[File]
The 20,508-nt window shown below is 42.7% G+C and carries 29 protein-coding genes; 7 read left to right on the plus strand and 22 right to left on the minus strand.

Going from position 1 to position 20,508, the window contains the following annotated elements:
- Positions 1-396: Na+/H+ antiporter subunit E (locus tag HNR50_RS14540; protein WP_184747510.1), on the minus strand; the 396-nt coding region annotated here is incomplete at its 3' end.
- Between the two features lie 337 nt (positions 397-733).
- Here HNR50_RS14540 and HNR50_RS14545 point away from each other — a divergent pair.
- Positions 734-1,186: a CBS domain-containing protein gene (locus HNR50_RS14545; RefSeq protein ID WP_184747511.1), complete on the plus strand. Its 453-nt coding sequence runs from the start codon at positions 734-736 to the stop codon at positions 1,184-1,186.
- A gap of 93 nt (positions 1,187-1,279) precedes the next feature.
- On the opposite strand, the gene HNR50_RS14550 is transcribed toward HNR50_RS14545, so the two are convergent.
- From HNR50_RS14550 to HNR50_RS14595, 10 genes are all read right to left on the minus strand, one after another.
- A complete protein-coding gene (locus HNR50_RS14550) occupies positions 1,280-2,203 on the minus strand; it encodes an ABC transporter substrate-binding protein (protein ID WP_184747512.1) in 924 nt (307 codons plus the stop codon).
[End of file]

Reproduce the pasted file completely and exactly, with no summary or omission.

The 20,508-nt window shown below is 42.7% G+C and carries 29 protein-coding genes; 7 read left to right on the plus strand and 22 right to left on the minus strand.

Going from position 1 to position 20,508, the window contains the following annotated elements:
- Positions 1-396: Na+/H+ antiporter subunit E (locus tag HNR50_RS14540; protein WP_184747510.1), on the minus strand; the 396-nt coding region annotated here is incomplete at its 3' end.
- Between the two features lie 337 nt (positions 397-733).
- Here HNR50_RS14540 and HNR50_RS14545 point away from each other — a divergent pair.
- Positions 734-1,186: a CBS domain-containing protein gene (locus HNR50_RS14545; RefSeq protein ID WP_184747511.1), complete on the plus strand. Its 453-nt coding sequence runs from the start codon at positions 734-736 to the stop codon at positions 1,184-1,186.
- A gap of 93 nt (positions 1,187-1,279) precedes the next feature.
- On the opposite strand, the gene HNR50_RS14550 is transcribed toward HNR50_RS14545, so the two are convergent.
- From HNR50_RS14550 to HNR50_RS14595, 10 genes are all read right to left on the minus strand, one after another.
- A complete protein-coding gene (locus HNR50_RS14550) occupies positions 1,280-2,203 on the minus strand; it encodes an ABC transporter substrate-binding protein (protein ID WP_184747512.1) in 924 nt (307 codons plus the stop codon).